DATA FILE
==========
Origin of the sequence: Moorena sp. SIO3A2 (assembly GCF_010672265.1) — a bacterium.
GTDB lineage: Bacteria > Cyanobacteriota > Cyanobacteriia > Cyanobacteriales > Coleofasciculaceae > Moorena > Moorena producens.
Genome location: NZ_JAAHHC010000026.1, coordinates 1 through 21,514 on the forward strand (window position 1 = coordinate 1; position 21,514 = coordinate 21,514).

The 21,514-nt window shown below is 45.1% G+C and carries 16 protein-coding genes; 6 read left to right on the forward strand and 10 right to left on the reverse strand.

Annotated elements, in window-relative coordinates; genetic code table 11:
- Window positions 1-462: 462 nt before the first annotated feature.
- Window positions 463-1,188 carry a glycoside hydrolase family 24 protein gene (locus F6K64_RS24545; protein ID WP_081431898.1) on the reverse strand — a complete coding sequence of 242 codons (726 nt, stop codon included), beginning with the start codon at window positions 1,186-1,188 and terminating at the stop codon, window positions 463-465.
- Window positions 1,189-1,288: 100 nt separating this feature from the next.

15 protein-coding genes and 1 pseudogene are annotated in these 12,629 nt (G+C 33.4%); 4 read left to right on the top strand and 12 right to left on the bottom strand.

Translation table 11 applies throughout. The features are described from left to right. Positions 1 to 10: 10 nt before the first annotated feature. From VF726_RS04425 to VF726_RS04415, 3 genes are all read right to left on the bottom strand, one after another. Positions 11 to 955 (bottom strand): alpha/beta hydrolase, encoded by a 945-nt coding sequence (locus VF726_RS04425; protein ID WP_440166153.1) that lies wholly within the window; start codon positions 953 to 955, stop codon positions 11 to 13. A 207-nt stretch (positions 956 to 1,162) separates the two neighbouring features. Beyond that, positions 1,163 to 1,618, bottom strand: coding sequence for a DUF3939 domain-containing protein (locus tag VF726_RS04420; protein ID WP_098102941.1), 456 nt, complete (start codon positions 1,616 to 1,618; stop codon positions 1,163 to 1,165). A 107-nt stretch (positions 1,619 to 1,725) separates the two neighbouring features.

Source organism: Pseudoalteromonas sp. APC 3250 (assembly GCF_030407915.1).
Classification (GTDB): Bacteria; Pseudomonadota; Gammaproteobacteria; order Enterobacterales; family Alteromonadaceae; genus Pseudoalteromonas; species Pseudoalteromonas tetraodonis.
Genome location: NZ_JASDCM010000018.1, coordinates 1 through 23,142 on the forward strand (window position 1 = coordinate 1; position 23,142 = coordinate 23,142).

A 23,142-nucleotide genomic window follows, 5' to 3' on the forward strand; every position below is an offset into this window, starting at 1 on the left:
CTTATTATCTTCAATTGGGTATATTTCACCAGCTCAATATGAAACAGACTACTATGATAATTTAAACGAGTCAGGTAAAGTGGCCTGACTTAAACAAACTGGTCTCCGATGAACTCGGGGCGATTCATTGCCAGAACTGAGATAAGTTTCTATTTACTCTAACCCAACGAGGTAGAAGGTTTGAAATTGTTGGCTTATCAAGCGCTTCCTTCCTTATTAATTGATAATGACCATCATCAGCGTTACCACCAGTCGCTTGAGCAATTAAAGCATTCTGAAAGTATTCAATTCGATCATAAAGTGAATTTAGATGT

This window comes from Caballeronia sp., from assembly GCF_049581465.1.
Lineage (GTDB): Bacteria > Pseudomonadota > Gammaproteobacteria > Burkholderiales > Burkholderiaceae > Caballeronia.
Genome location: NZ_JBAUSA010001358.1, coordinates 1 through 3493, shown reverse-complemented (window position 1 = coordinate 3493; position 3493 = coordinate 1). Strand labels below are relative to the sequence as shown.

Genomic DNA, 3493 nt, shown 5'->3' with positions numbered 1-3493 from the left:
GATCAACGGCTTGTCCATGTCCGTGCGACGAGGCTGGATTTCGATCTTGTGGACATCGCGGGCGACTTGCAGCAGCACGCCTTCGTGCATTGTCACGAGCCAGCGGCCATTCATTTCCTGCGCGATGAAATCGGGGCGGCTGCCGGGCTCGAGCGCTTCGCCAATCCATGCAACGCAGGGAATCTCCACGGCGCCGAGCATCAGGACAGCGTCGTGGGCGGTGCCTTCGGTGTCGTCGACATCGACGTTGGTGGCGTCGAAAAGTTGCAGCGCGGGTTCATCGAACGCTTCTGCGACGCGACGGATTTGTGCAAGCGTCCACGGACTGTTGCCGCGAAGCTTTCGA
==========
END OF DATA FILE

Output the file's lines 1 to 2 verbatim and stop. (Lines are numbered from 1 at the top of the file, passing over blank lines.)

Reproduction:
Origin of the sequence: Moorena sp. SIO3A2 (assembly GCF_010672265.1) — a bacterium.
GTDB lineage: Bacteria > Cyanobacteriota > Cyanobacteriia > Cyanobacteriales > Coleofasciculaceae > Moorena > Moorena producens.